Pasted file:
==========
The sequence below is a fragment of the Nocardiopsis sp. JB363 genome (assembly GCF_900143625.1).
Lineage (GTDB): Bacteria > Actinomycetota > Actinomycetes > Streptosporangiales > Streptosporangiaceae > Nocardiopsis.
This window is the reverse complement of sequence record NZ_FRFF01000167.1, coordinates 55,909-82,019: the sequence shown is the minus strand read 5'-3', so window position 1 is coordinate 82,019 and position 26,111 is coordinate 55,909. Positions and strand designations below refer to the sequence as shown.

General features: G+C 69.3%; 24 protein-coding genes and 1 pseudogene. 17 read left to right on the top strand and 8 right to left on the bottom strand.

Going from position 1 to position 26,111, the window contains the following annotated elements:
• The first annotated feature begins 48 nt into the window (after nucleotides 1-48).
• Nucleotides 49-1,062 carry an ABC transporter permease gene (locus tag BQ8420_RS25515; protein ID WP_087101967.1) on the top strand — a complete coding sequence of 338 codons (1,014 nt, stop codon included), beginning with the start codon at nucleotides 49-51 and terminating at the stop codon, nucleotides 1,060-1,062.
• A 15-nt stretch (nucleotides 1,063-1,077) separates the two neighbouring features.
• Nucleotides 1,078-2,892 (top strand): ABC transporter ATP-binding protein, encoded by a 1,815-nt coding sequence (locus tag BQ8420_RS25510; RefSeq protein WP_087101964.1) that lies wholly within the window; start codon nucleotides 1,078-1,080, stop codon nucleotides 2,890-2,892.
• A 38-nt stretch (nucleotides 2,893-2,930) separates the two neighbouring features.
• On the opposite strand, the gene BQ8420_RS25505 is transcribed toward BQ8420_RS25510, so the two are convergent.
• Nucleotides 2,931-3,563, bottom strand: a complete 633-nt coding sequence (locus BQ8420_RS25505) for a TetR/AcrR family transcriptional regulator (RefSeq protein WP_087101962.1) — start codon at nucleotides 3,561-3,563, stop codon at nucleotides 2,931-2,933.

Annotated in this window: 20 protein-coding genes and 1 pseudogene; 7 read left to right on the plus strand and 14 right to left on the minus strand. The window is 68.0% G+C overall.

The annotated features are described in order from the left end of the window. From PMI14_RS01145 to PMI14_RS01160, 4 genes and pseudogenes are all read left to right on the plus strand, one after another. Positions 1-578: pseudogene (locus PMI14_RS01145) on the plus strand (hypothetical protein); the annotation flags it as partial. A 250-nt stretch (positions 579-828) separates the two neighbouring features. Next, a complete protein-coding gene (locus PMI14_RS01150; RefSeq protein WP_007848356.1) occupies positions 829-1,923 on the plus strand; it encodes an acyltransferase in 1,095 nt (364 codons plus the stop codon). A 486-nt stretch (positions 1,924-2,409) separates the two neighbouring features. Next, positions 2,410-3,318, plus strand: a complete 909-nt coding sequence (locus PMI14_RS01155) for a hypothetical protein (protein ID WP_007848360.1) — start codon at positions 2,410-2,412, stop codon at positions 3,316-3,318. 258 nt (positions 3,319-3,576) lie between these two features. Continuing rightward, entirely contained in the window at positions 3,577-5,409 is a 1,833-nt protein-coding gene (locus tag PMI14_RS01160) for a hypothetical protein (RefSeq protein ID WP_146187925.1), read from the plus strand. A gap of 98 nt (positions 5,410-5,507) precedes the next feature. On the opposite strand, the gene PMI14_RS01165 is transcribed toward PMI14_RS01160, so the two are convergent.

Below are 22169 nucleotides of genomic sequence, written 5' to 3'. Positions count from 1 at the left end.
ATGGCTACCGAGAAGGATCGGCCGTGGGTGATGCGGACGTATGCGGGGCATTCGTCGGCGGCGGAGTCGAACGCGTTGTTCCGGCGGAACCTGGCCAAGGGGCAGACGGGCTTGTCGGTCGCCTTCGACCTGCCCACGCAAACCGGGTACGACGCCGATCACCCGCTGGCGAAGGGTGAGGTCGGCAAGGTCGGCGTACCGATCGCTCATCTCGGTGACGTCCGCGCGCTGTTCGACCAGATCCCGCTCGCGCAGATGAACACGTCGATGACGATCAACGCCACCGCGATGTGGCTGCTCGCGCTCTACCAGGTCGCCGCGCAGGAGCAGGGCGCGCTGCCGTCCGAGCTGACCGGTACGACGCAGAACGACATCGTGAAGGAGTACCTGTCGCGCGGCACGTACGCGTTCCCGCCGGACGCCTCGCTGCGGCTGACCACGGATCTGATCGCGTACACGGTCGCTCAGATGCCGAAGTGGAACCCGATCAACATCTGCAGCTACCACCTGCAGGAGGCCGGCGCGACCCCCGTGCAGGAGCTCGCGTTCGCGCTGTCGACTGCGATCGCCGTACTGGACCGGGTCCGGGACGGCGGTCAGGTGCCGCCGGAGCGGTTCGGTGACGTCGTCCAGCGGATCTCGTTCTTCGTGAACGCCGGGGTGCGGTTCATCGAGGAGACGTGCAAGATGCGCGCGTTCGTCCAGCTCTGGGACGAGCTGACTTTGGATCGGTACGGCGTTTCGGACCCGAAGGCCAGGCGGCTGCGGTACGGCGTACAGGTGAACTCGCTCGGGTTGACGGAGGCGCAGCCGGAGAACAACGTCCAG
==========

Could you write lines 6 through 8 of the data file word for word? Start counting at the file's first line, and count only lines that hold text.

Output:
• The first annotated feature begins 48 nt into the window (after nucleotides 1-48).
• Nucleotides 49-1,062 carry an ABC transporter permease gene (locus tag BQ8420_RS25515; protein ID WP_087101967.1) on the top strand — a complete coding sequence of 338 codons (1,014 nt, stop codon included), beginning with the start codon at nucleotides 49-51 and terminating at the stop codon, nucleotides 1,060-1,062.
• A 15-nt stretch (nucleotides 1,063-1,077) separates the two neighbouring features.